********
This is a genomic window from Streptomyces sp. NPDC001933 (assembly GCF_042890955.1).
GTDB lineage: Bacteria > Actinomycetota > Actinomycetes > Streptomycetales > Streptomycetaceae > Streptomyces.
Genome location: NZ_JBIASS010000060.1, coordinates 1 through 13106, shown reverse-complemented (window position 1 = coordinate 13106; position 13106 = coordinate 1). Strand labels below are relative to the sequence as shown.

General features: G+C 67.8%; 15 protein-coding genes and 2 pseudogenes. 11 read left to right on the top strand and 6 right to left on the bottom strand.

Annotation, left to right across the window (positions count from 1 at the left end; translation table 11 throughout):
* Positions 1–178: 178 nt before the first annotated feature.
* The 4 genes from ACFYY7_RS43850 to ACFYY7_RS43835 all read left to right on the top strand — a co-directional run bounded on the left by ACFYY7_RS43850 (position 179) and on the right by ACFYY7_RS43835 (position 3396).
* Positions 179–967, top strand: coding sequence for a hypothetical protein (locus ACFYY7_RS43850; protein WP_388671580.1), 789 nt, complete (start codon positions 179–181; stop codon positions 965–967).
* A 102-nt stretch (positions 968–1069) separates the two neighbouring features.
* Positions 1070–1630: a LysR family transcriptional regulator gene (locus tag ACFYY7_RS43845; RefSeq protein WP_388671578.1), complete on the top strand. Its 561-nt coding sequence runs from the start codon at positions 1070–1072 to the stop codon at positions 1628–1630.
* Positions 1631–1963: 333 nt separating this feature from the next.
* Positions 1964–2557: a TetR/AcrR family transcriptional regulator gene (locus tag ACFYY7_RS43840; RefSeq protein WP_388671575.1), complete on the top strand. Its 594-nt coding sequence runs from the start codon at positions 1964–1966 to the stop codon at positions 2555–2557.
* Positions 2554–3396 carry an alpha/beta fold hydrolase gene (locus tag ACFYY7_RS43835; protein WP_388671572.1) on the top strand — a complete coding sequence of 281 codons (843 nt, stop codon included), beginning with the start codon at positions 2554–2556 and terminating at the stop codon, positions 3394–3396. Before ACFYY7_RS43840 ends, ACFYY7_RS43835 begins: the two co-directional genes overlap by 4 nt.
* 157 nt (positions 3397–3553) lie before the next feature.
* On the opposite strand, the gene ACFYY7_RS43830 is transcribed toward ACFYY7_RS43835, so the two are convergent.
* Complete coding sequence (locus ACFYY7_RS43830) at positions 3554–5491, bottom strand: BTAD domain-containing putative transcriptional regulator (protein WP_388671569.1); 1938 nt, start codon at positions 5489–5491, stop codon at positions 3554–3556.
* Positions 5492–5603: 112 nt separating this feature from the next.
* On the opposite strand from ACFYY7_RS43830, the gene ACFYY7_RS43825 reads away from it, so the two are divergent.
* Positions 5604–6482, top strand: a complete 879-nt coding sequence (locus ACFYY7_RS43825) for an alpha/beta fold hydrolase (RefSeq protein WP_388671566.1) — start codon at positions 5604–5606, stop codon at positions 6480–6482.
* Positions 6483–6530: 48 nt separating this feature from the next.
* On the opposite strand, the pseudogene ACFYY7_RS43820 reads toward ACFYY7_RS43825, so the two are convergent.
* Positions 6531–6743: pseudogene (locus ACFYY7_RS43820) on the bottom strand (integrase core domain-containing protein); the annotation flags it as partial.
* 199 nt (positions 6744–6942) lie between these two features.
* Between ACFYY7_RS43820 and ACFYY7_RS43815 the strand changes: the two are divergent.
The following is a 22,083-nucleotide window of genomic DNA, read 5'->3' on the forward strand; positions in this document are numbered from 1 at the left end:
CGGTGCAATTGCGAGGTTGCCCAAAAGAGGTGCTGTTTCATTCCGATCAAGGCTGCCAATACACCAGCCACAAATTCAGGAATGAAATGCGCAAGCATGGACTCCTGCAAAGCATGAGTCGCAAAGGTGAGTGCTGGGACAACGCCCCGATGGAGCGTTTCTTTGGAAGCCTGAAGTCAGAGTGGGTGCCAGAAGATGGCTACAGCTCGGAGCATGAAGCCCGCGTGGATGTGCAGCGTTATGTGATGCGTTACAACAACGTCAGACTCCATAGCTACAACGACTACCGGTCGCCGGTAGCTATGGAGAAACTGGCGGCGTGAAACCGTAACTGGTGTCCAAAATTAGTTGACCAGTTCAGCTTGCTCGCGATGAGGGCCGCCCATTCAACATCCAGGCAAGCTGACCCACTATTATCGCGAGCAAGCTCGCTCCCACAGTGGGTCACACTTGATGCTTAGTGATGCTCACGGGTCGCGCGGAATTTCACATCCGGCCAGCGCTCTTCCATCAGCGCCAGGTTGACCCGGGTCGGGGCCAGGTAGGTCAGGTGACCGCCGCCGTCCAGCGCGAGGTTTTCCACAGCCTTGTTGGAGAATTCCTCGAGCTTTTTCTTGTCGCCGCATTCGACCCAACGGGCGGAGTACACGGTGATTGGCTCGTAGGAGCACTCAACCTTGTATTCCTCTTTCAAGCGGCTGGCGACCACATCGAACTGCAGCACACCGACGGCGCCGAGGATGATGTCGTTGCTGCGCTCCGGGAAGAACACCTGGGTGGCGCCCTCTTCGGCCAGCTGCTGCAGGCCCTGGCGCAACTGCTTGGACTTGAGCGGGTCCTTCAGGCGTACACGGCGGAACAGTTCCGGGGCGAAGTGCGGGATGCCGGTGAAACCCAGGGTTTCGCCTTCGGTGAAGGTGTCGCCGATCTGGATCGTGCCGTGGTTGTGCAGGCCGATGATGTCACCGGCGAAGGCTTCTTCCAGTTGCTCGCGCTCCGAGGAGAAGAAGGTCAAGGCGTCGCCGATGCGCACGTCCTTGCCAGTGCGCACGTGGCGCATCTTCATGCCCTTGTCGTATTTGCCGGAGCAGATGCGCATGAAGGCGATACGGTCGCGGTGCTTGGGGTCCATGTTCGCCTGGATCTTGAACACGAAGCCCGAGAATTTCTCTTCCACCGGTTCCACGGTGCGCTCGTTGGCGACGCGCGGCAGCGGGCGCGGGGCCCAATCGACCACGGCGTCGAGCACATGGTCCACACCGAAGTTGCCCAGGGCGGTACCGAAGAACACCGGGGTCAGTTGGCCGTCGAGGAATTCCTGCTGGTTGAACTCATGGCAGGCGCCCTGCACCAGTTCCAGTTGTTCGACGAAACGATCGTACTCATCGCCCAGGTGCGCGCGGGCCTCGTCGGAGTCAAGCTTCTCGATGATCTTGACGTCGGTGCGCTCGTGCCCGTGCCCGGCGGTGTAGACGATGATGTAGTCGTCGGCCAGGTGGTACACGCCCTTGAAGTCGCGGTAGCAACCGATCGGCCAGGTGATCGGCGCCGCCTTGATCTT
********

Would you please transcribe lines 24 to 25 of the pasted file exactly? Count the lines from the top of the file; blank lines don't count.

* Between ACFYY7_RS43820 and ACFYY7_RS43815 the strand changes: the two are divergent.
The following is a 22,083-nucleotide window of genomic DNA, read 5'->3' on the forward strand; positions in this document are numbered from 1 at the left end: